Dawn Landes 2024
Photo: Heather Evans Smith / All Eyes Media

Dawn Landes Presents ‘The Liberated Woman’s Songbook’

Singer-songwriter Dawn Landes performs classic folk songs of struggle. Women’s rights are the unalienable ones we all share. Anything else is inherently wrong.

The Liberated Woman's Songbook
Dawn Landes
FunMachine Music
29 March 2024

There is an actual Liberated Woman’s Songbook. Jerry Silverman gathered 77 folk songs concerning women’s struggles in America for people to sing along to in solidarity in the turbulent year 1971. The songs chronologically address women’s social and economic concerns from the early 19th century to 1970. The fact that the original publication came out more than 50 years ago and is still deemed relevant today suggests not much has changed since then—or even since 1830, when the first song was written.

Dawn Landes found a copy of the volume in a thrift store in 2020. Landes found solace and hope in the book’s contents, especially after the Supreme Court overturned Roe v Wade in 2022. Since then, Landes has created a theater piece based on the material and performed with a varied group of others on different stages at a host of venues. She now has recorded the Songbook, an 11-song collection that traces the history of the women’s rights movement in America.  

The Liberated Woman’s Songbook begins with the stout ballad “Hard Is the Fortune of All Womankind” (1830). The lyrics are strong, simple, and clear. From the first verse (“She’s always controlled, she’s always confined / Controlled by her parents until she’s a wife / A slave to her husband the rest of her life”) to the last line, we learn that a woman’s life does not belong to herself. She is only here to serve others. The staunch language suggests the singer does not accept her fate. Dawn Landes has a somewhat delicate voice, which adds to the radical nature of the song. It works like a lead pipe covered with silk. What may seem soft on the surface hides a resolute inner strength. By the time the track has ended, one can intuit that the complaint has become a battle cry of protest.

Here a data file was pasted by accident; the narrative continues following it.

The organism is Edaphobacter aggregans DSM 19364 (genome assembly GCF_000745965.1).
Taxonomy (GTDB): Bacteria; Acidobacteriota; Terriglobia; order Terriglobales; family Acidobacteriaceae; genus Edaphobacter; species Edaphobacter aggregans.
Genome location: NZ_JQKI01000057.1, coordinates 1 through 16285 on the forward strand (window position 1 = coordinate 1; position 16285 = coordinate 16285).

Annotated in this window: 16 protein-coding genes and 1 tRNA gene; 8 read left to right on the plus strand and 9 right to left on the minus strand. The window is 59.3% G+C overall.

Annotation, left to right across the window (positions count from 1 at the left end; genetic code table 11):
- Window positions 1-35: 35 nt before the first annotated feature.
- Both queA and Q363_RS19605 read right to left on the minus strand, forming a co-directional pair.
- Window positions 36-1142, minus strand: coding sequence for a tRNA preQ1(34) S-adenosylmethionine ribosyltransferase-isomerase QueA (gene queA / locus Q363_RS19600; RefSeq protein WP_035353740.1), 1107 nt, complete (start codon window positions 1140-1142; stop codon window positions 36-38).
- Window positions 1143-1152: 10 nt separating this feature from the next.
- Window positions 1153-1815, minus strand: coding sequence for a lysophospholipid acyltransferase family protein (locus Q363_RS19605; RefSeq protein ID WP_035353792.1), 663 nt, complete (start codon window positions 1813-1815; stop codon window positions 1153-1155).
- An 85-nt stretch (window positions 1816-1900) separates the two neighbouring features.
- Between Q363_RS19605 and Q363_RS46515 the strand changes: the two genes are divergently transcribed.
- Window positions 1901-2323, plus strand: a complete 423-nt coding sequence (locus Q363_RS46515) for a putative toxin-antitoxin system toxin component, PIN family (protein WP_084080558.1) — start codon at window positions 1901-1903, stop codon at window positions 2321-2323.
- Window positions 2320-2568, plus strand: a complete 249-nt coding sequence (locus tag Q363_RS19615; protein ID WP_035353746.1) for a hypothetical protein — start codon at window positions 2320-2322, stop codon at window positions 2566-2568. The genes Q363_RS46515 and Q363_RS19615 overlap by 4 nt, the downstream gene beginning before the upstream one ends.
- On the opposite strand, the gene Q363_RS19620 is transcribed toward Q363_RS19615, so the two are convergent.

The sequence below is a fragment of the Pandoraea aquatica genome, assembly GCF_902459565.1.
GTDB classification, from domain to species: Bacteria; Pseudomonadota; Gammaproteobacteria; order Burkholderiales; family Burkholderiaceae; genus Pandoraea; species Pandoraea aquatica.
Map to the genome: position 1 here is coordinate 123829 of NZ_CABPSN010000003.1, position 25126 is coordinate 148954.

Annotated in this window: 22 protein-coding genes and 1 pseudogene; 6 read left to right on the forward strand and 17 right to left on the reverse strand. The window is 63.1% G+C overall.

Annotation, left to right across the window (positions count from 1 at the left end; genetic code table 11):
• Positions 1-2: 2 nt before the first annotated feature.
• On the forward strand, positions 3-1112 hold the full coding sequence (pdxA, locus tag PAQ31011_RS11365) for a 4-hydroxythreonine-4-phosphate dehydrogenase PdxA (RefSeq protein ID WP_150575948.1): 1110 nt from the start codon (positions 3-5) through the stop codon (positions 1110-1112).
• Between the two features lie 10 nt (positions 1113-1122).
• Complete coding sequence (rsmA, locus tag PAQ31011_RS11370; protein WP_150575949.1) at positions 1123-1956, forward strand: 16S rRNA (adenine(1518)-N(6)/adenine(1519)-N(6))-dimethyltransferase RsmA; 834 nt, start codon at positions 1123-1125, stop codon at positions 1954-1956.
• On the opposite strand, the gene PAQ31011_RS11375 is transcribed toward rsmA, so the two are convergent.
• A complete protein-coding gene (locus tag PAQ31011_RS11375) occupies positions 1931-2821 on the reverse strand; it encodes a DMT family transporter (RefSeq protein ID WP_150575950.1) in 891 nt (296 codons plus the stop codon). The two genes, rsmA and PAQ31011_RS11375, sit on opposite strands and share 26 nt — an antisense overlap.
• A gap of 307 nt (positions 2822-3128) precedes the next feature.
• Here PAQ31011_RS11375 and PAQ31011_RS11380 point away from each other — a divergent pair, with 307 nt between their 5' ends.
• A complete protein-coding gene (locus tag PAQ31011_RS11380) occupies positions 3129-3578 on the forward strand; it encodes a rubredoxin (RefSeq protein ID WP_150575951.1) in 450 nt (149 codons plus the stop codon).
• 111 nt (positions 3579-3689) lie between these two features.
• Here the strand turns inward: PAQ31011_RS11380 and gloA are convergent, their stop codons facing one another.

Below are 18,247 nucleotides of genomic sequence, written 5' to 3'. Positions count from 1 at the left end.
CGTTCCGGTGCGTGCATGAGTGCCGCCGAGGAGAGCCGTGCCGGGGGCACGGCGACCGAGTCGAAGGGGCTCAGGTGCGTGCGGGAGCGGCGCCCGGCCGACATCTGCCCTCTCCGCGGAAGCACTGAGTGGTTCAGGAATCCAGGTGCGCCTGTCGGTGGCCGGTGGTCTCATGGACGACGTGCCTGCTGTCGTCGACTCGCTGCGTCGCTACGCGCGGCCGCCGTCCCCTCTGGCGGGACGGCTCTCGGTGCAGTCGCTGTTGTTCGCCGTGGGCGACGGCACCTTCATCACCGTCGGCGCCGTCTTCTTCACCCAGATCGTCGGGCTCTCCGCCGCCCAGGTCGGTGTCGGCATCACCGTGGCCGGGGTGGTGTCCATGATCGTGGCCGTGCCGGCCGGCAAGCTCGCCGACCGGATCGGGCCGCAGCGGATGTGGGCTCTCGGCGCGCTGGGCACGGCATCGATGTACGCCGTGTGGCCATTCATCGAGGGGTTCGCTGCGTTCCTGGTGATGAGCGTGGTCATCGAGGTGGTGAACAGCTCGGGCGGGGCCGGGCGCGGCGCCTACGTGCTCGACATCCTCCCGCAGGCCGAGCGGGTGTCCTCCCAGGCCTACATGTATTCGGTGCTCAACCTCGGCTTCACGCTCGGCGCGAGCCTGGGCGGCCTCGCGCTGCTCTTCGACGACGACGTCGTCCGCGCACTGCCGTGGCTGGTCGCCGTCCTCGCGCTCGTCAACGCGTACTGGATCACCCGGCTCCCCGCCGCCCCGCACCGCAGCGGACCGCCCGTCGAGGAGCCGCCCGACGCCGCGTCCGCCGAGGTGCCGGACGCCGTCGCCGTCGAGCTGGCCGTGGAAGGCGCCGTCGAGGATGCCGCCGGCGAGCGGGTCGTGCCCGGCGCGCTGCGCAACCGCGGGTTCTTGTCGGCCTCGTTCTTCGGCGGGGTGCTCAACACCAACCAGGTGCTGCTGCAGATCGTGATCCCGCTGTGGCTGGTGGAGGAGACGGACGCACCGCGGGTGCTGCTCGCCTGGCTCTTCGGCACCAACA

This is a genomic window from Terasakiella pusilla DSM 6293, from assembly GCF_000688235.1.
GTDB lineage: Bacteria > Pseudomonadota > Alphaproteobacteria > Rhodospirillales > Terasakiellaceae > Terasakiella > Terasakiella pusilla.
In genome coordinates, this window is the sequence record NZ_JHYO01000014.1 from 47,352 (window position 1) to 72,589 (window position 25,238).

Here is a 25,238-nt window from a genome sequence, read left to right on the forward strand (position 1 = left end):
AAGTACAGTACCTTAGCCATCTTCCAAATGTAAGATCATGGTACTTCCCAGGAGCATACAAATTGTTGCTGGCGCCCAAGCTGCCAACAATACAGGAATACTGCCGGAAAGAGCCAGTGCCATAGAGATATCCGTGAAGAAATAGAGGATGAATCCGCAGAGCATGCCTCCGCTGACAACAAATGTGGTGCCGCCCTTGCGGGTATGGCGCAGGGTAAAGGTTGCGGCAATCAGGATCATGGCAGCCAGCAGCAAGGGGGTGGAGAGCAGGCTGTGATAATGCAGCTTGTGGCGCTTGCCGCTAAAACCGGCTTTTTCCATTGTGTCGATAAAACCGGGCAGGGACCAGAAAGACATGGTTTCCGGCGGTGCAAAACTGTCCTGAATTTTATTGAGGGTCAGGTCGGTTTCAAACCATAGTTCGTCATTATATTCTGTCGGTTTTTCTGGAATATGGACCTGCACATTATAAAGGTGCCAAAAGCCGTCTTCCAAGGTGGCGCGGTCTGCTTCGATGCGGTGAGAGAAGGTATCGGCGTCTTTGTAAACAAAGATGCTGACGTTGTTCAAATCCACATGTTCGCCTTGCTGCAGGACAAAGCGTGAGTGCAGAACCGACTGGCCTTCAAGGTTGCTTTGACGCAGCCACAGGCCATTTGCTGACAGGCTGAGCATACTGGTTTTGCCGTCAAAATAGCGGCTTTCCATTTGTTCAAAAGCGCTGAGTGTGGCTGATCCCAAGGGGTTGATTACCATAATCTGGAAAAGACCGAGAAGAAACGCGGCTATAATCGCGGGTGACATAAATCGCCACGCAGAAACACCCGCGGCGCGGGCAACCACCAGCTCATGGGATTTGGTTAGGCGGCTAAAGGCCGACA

Landes sings lead and also plays guitar and organ. She is backed up by Josh Kaufman on a multitude of instruments (guitars, keys, drums, bass, mandolin, vibes, percussion), JT Bates on drums, Annie Nero on upright bass, and assorted others on accordion, flute, horns, fiddle, and vocals on individual tracks. There is a communal aspect to the presentation. The participants frequently sing and play together as one.

The other three songs from the 19th century offer a mix of forward-looking hopefulness (“One Hundred Years (1852)) to past wailings (“The Housewife’s Lament” (1866)) to the current struggle for equal rights (“Keep Woman in Her Sphere” (1882)). Dawn Landes and company articulate the words folk style. The music is meant to inspire.

The 20th-century selections outline many of the significant issues of the time, especially related to labor safety issues and union concerns. “The Factory Girl” (1908), “Bread and Roses” (1912). “The Mill Mother’s Lament” (1929), “Cotton Mill Girls” (1930″), and “What Side Are You On” (1931) all emerged from specific industries, strikes, and protests. There’s a martial flavor to much of the material. One can easily imagine them being sung at union rallies and political gatherings. The songs note both the existing hard times and the desire for a better life in the future. Landes resolutely leads her accompanists into the combat for women’s lives, liberty, and the pursuit of happiness.

The last two cuts from 1970 present a broader perspective on the situation of women. “There was a Young Woman Who Swallowed a Lie” and “Liberation, Now!” call for full equality in the name of humanity. “We’re more than mothers and wives with secondhand lives,” Landes sings. The earlier songs call for women’s rights under the guise that treating women as equals would make them better mothers and wives. More than 100 years later, the songs note this is not enough. Women’s rights are the unalienable ones we all share. Anything else is inherently wrong.

RATING 8 / 10